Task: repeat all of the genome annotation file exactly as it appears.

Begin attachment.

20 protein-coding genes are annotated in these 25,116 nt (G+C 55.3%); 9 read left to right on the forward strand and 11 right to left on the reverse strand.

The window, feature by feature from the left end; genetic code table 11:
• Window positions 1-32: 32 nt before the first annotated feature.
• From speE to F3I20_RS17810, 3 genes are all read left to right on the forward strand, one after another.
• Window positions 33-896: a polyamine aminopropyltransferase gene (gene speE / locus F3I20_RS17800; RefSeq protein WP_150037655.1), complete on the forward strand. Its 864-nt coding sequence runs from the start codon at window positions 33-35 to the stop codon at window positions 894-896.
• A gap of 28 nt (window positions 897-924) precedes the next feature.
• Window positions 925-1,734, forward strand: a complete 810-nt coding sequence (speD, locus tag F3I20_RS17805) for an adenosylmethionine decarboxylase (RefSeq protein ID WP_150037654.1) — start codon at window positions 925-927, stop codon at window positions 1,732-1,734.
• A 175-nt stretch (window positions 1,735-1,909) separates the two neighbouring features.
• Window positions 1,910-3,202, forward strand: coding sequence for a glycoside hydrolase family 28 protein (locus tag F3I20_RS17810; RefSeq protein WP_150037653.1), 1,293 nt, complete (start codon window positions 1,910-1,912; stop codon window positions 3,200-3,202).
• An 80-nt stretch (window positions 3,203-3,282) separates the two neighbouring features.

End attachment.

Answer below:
20 protein-coding genes are annotated in these 25,116 nt (G+C 55.3%); 9 read left to right on the forward strand and 11 right to left on the reverse strand.

The window, feature by feature from the left end; genetic code table 11:
• Window positions 1-32: 32 nt before the first annotated feature.
• From speE to F3I20_RS17810, 3 genes are all read left to right on the forward strand, one after another.
• Window positions 33-896: a polyamine aminopropyltransferase gene (gene speE / locus F3I20_RS17800; RefSeq protein WP_150037655.1), complete on the forward strand. Its 864-nt coding sequence runs from the start codon at window positions 33-35 to the stop codon at window positions 894-896.
• A gap of 28 nt (window positions 897-924) precedes the next feature.
• Window positions 925-1,734, forward strand: a complete 810-nt coding sequence (speD, locus tag F3I20_RS17805) for an adenosylmethionine decarboxylase (RefSeq protein ID WP_150037654.1) — start codon at window positions 925-927, stop codon at window positions 1,732-1,734.
• A 175-nt stretch (window positions 1,735-1,909) separates the two neighbouring features.
• Window positions 1,910-3,202, forward strand: coding sequence for a glycoside hydrolase family 28 protein (locus tag F3I20_RS17810; RefSeq protein WP_150037653.1), 1,293 nt, complete (start codon window positions 1,910-1,912; stop codon window positions 3,200-3,202).
• An 80-nt stretch (window positions 3,203-3,282) separates the two neighbouring features.